Sarah Koenig’s piece in last week’s This American Life on Journatic, a content provider that combines US-based editors and freelancers with Filipino writers and researchers to produce copious amounts of very cheap mostly local content for a variety of clients including Tribune Company newspapers, has produced quite a ruckus, with commentary on Poynter, by David Carr, a blog post by Koenig’s main source, Ryan Smith on the Guardian and much much more.
Much of the controversy focuses on Journatic’s use of fake by-lines—apparently, contributors would select an appropriately American-sounding name from a drop-down menu of options rather than publish under their own name. It is a powerful symbol of the de-skilling and commoditization of journalistic work that many reporters feel keenly as colleagues are laid off right, left, and center and both their profession and the industry that has sustained and constrained it seems in tailspin.
But as Mathew Ingram of GigaOm points out, outsourcing and automation are bound to be part of the news business’ future. It’s too easy to simply criticize this as “pink slime journalism” and wish for a better world in which good reporting is done by countless upstanding professionals with decent salaries, job security, and generous benefits.
As revenues continue to decline and users still expect (a) a package of news and (b) regular updates of news, the old model based on in-house production by staff correspondents is hard to sustain. Part of the discussion thus has to be about what to outsource and what to automate rather than whether to outsource and automate.
I’m sure a reporter going in person to cover budget negotiations at city hall is better than having someone do it in front on a screen on the basis of online documents and maybe a single phone call to a convenient source. But that doesn’t mean it is economically sustainable to have that reporter go to that meeting.
An insistence on individually hand-crafted news stories will necessitate a wholesale move away from the kind of large-scale production we have grown accustomed to, and for all the dangers of churnalism, there is something to be said for having running coverage of many things, especially when combined with distinct, relevant, content. Cottage production works for the few, I don’t see how it will work for the many.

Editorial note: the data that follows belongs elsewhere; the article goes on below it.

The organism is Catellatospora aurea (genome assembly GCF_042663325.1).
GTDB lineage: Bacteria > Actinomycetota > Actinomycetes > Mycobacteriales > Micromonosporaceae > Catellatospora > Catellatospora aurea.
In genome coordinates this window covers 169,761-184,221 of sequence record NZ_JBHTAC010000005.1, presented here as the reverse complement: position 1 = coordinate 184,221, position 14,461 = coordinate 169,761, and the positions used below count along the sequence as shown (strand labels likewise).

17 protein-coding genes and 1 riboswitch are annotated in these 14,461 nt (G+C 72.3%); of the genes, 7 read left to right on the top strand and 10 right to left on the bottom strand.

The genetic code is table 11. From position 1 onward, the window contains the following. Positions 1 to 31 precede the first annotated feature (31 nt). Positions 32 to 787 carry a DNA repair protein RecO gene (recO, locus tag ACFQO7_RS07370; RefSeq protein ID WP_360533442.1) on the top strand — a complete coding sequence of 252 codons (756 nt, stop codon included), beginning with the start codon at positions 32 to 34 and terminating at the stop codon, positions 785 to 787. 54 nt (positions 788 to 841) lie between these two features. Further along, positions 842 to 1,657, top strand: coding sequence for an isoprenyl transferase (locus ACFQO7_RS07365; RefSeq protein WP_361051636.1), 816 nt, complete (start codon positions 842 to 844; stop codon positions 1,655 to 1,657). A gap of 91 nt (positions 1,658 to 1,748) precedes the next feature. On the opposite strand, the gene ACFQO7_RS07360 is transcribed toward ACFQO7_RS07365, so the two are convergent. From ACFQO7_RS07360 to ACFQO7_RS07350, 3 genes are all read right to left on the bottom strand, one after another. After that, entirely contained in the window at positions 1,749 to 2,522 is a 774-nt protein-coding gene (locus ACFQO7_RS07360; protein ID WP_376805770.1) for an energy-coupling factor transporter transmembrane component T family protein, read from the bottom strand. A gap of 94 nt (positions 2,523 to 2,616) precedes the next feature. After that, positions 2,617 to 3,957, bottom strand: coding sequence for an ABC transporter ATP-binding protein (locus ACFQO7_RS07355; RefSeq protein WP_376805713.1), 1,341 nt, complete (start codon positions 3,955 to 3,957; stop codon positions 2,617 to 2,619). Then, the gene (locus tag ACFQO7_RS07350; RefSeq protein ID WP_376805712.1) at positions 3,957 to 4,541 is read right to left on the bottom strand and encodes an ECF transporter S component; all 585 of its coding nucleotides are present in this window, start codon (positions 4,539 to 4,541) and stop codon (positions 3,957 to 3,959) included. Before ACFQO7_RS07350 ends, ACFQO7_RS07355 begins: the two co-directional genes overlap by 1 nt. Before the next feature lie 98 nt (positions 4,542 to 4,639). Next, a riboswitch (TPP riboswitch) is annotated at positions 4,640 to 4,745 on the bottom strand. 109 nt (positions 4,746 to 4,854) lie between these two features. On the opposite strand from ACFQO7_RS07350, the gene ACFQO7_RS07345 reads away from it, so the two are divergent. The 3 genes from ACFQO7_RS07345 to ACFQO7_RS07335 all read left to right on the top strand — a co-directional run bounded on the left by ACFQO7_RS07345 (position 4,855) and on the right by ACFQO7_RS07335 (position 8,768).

Koenig acknowledges this in her piece—Journatic CEO Brian Timpone gets the second to last words in the piece (full transcript here)
Brian Timpone: I would posit that it’s better to have somebody look at them than to have nobody look at them. You know what? Newspapers are firing people. Newspapers are struggling. They’re going bankrupt. We have a solution that helps solve the problem, right? Cutting staff is not the way to growth. But empowering a reporter with people in the Philippines– that’s a really smart thing to do. The criticism’s fine. But at the end of the day, what’s a better solution? … I mean do you have one? Tell me if you have a better idea, I’m all ears.
Sarah Koenig: I don’t have a better idea.
And that’s the real problem. Commercial sustainability is not a sufficient, but may well be a necessary, condition for widespread quality news journalism. In that light, the billions of revenue lost as newspaper advertisement collapsed over the last decade in the US is a far bigger problem for journalism than fake by-lines. Managing that transition–which Journatic is but one symptom of–is the challenge at hand both for journalists and industry executives.